Labor Secretary Elaine Chao's Jan. 14 Wall Street Journal op-ed ranks among the most preposterous distortions of reality ever to appear on that newspaper's editorial pages -- and that's tough to do.
In it, Chao claimed the Bush Administration wanted to protect workers and their jobs. "Our record speaks for itself," she wrote.
It sure does.
Elaine Chao didn't close the Crandall Canyon Mine despite serious safety violations. It caved in twice. Six miners and three rescue workers died.
She rewrote federal regulations to take away overtime pay from millions of workers. She gutted OSHA. When low-income workers complained their employers were stiffing them, she didn't bother to conduct adequate investigations.
She did manage to hand out Elaine-themed gold-colored coins at public events.
You have to give her credit for chutzpah. Though she spent eight years sticking a shiv into the ribcage of the American workforce, she still says she cares about workers with a straight face.
In her op-ed, Chao expressed concern that the Employee Free Choice Act would deprive workers of secret union elections. She called the secret ballot a "vital worker protection."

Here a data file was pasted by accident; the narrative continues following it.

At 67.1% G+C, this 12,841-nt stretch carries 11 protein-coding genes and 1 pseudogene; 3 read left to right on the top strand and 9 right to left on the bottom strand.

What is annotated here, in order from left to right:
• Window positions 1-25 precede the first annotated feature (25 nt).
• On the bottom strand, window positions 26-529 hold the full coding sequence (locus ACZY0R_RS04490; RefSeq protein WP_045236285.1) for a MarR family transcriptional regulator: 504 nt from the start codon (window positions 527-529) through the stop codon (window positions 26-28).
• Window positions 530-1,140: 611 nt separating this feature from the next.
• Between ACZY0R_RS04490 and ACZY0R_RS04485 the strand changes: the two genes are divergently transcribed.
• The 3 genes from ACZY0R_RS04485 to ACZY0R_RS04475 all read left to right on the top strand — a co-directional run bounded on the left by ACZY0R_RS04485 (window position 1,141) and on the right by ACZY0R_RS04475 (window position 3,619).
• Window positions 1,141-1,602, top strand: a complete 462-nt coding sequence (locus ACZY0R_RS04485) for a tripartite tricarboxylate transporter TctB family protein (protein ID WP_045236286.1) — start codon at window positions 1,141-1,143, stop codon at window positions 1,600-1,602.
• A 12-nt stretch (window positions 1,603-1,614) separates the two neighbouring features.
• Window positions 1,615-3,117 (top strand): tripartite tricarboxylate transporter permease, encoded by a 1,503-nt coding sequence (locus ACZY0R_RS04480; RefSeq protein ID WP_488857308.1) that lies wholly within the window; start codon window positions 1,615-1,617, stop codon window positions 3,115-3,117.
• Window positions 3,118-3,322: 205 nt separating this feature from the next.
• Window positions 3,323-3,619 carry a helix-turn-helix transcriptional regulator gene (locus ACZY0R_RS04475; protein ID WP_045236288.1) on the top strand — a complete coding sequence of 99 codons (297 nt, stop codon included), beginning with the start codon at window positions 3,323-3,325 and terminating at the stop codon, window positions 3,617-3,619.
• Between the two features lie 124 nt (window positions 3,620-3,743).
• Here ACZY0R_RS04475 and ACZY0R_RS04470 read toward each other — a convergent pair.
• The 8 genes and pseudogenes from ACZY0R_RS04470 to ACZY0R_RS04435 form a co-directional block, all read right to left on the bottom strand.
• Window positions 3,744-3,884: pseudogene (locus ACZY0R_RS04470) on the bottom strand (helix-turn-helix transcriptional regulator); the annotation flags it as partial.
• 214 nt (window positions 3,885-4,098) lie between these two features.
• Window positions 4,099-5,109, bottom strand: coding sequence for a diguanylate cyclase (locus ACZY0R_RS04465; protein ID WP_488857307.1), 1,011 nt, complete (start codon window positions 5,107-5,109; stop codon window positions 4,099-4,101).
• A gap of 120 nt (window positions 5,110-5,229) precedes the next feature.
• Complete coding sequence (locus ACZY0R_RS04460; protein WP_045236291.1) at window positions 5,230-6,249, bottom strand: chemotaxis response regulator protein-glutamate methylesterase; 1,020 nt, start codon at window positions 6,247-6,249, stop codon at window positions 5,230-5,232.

That was kind of like Jesse James explaining how he wanted to help trains by robbing them of all that heavy cash.
It's a flat-out lie that the Employee Free Choice Act would eliminate the secret ballot. The legislation, as passed by the House of Representatives, would simply allow workers to choose majority sign-up or secret ballot to join a union.
Right now, it's management that gets to choose whether workers can join a union by majority sign-up or secret ballot. Management almost always chooses secret ballot. What Chao is really concerned about is taking away management's ability to bust unions during long-drawn out election campaigns -- where companies overwhelm workers through fear and intimidation.
Now it's possible that Elaine Chao honestly thinks the way to promote economic growth is to attack workers. She claims in her op-ed that she ran the Labor Department according to a well-thought-out strategy to improve America's economy.
She shouldn't have gone there.
The Bush administration has the worst job-creation record since Hoover. Millions of workers will postpone their retirement because stock market losses wiped out their 401 (k) plans. We are in the worst housing downturn on record.
We may even be entering a depression, as U.S. consumer prices in October fell more in one month than at any time since before World War II.
Like the Ms. Chao said, "our record speaks for itself."